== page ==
[Source: The Lancet Infectious Diseases, full page: (LINK). Abstract, edited.]

The Lancet Infectious Diseases, Volume 14, Issue 4, Pages 327 - 340, April 2014 / doi:10.1016/S1473-3099(13)70328-1

Copyright ? 2014 Elsevier Ltd All rights reserved.

New antituberculosis drugs, regimens, and adjunct therapies: needs, advances, and future prospects

Original Text

Prof Alimuddin I Zumla FRCP a b, Prof Stephen H Gillespie DSc c, Prof Michael Hoelscher FRCP d e, Patrick P J Philips PhD f, Prof Stewart T Cole FRS g, Prof Ibrahim Abubakar FRCP f, Prof Timothy D McHugh PhD a, Marco Schito PhD h, Prof Markus Maeurer MD i, Prof Andrew J Nunn MSc f


About 1?3 million people died of tuberculosis in 2012, despite availability of effective drug treatment. Barriers to improvements in outcomes include long treatment duration (resulting in poor patient adherence and loss of patients to follow-up), complex regimens that involve expensive and toxic drugs, toxic effects when given with antiretroviral therapy, and multidrug resistance. After 50 years of no antituberculosis drug development, a promising pipeline is emerging through the repurposing of old drugs, re-engineering of existing antibacterial compounds, and discovery of new compounds. A range of novel antituberculosis drugs are in preclinical development, several phase 2 and 3 trials are underway, and use of adjunct therapies is being explored for drug-sensitive and drug-resistant tuberculosis. Historical advances include approval of two new drugs, delamanid and bedaquiline. Combinations of new and existing drugs are being assessed to shorten the duration of therapy and to treat multidrug-resistant tuberculosis. There has also been progress in development of new antituberculosis drugs that are active against dormant or persister populations of Mycobacterium tuberculosis. In this Review, we discuss recent advances in antituberculosis drug discovery and development, clinical trial designs, laboratory methods, and adjunct host-directed therapies, and we provide an update of phase 3 trials of various fluoroquinolones (RIFAQUIN, NIRT, OFLOTUB, and REMoxTB). We also emphasise the need to engage the community in design, implementation, and uptake of research, to increase international cooperation between drug developers and health-care providers adopting new regimens.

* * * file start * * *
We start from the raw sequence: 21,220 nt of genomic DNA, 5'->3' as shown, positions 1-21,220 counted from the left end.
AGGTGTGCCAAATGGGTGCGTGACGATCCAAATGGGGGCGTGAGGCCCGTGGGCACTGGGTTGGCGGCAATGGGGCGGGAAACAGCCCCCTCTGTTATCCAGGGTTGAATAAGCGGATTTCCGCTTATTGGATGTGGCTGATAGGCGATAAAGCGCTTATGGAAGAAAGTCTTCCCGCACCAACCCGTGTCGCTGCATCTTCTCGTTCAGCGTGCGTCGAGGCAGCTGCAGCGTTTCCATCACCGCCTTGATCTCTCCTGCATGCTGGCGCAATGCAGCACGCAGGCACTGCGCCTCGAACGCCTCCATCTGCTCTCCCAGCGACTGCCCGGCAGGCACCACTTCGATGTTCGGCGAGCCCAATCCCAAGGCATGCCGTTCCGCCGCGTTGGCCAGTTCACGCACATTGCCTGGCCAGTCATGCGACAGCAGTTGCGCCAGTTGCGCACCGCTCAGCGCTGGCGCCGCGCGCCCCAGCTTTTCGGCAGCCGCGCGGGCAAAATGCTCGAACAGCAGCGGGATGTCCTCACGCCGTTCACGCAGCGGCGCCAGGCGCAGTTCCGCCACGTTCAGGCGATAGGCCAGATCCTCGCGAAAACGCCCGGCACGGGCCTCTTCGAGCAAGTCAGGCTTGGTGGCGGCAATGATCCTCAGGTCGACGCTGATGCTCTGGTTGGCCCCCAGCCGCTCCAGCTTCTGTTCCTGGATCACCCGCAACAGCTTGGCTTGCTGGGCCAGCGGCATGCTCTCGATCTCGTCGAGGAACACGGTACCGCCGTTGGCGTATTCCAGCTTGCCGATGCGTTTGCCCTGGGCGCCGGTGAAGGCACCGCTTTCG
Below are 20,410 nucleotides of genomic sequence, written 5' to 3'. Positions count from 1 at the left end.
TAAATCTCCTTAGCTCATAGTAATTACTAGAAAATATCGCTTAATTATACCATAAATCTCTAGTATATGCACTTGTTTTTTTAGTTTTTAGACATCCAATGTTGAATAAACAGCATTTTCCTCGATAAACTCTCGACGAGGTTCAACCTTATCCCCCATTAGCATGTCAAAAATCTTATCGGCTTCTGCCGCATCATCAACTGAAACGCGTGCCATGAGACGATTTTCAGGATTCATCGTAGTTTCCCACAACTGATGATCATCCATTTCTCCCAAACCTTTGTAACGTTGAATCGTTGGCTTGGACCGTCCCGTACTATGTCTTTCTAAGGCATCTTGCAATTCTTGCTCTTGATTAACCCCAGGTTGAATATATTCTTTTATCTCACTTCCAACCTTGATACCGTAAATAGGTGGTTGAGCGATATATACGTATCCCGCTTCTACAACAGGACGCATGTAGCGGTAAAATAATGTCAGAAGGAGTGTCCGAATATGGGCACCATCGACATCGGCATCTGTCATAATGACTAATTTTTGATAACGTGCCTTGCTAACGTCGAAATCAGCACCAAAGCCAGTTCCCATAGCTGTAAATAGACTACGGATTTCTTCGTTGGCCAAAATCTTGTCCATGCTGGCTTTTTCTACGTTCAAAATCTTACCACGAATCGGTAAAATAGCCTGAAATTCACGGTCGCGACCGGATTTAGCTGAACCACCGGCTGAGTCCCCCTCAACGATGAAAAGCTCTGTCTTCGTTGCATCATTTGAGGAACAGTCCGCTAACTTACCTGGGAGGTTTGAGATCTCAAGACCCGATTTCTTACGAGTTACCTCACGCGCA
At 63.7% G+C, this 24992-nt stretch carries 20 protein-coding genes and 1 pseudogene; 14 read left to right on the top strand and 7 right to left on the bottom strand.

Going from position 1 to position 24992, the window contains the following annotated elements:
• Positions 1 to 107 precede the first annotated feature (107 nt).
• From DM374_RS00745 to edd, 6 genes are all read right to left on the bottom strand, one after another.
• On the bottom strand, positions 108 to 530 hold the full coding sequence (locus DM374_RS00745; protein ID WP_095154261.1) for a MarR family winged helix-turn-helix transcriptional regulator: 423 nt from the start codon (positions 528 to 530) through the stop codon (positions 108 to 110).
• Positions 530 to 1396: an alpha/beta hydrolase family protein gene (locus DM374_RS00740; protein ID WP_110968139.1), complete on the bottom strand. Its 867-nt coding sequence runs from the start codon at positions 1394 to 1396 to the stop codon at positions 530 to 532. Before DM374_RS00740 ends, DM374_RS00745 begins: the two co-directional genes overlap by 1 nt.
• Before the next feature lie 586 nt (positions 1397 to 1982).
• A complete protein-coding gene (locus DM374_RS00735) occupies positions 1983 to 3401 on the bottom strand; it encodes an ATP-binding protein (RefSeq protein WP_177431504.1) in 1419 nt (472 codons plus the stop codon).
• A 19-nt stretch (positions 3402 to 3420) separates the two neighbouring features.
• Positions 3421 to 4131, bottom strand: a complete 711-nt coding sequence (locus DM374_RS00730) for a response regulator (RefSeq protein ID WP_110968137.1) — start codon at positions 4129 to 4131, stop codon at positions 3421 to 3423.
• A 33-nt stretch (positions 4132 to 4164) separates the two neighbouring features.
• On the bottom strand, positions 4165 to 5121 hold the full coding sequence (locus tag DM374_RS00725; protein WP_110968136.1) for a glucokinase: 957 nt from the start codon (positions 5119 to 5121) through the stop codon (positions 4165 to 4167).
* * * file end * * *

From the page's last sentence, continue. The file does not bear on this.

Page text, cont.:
a Centre for Clinical Microbiology, Division of Infection and Immunity, University College London, London, UK; b University College London Hospitals NHS Foundation Trust, London, UK; c School of Medicine, University of St Andrews, St Andrews, UK; d Department for Infectious Diseases and Tropical Medicine, University of Munich, Munich, Germany; e German Centre for Infection Research, Munich, Germany; f Medical Research Council Clinical Trials Unit at University College London, London, UK; g Global Health Institute, Ecole Polytechnique F?d?rale de Lausanne, EPFLSV/GHI/UPCOL, Lausanne, Switzerland; h Henry M Jackson Foundation-Division of AIDS, TB Clinical Research Branch, National Institute of Allergy and Infectious Diseases, National Institutes of Health, Bethesda, MD, USA; i Centre for Allogeneic Stem Cell Transplantation, Therapeutic Immunology Division, Department of Laboratory Medicine, Karolinska Institutet, Stockholm, Sweden

Correspondence to: Prof Alimuddin I Zumla, Centre for Clinical Microbiology, Division of Infection and Immunity, Royal Free Campus, University College London, London W1T 4JF, UK